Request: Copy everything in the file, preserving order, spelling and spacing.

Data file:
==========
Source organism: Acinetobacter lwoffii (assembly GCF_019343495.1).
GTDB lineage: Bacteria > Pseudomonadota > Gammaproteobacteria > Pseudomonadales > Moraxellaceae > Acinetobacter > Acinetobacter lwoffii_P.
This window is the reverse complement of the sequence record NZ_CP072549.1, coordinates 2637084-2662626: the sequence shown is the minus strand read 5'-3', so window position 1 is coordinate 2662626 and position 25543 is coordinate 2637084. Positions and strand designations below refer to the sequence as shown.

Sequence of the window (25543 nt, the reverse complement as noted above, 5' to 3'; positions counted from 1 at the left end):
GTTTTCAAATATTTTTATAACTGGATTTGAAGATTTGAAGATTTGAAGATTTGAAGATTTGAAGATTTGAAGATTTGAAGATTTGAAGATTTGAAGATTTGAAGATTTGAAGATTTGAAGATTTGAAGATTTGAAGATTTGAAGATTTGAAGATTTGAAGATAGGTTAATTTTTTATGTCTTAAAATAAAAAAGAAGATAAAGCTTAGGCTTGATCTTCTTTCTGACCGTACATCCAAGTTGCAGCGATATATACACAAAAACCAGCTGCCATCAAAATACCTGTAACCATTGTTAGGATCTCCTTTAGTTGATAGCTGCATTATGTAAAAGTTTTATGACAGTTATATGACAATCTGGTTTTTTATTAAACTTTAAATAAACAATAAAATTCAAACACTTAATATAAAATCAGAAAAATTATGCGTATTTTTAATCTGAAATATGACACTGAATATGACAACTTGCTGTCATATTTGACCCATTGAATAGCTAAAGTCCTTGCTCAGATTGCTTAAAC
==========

Source organism: Acinetobacter lwoffii (assembly GCF_019343495.1).
GTDB lineage: Bacteria > Pseudomonadota > Gammaproteobacteria > Pseudomonadales > Moraxellaceae > Acinetobacter > Acinetobacter lwoffii_P.
This window is the reverse complement of the sequence record NZ_CP072549.1, coordinates 2637084-2662626: the sequence shown is the minus strand read 5'-3', so window position 1 is coordinate 2662626 and position 25543 is coordinate 2637084. Positions and strand designations below refer to the sequence as shown.

Sequence of the window (25543 nt, the reverse complement as noted above, 5' to 3'; positions counted from 1 at the left end):
GTTTTCAAATATTTTTATAACTGGATTTGAAGATTTGAAGATTTGAAGATTTGAAGATTTGAAGATTTGAAGATTTGAAGATTTGAAGATTTGAAGATTTGAAGATTTGAAGATTTGAAGATTTGAAGATTTGAAGATTTGAAGATTTGAAGATTTGAAGATAGGTTAATTTTTTATGTCTTAAAATAAAAAAGAAGATAAAGCTTAGGCTTGATCTTCTTTCTGACCGTACATCCAAGTTGCAGCGATATATACACAAAAACCAGCTGCCATCAAAATACCTGTAACCATTGTTAGGATCTCCTTTAGTTGATAGCTGCATTATGTAAAAGTTTTATGACAGTTATATGACAATCTGGTTTTTTATTAAACTTTAAATAAACAATAAAATTCAAACACTTAATATAAAATCAGAAAAATTATGCGTATTTTTAATCTGAAATATGACACTGAATATGACAACTTGCTGTCATATTTGACCCATTGAATAGCTAAAGTCCTTGCTCAGATTGCTTAAAC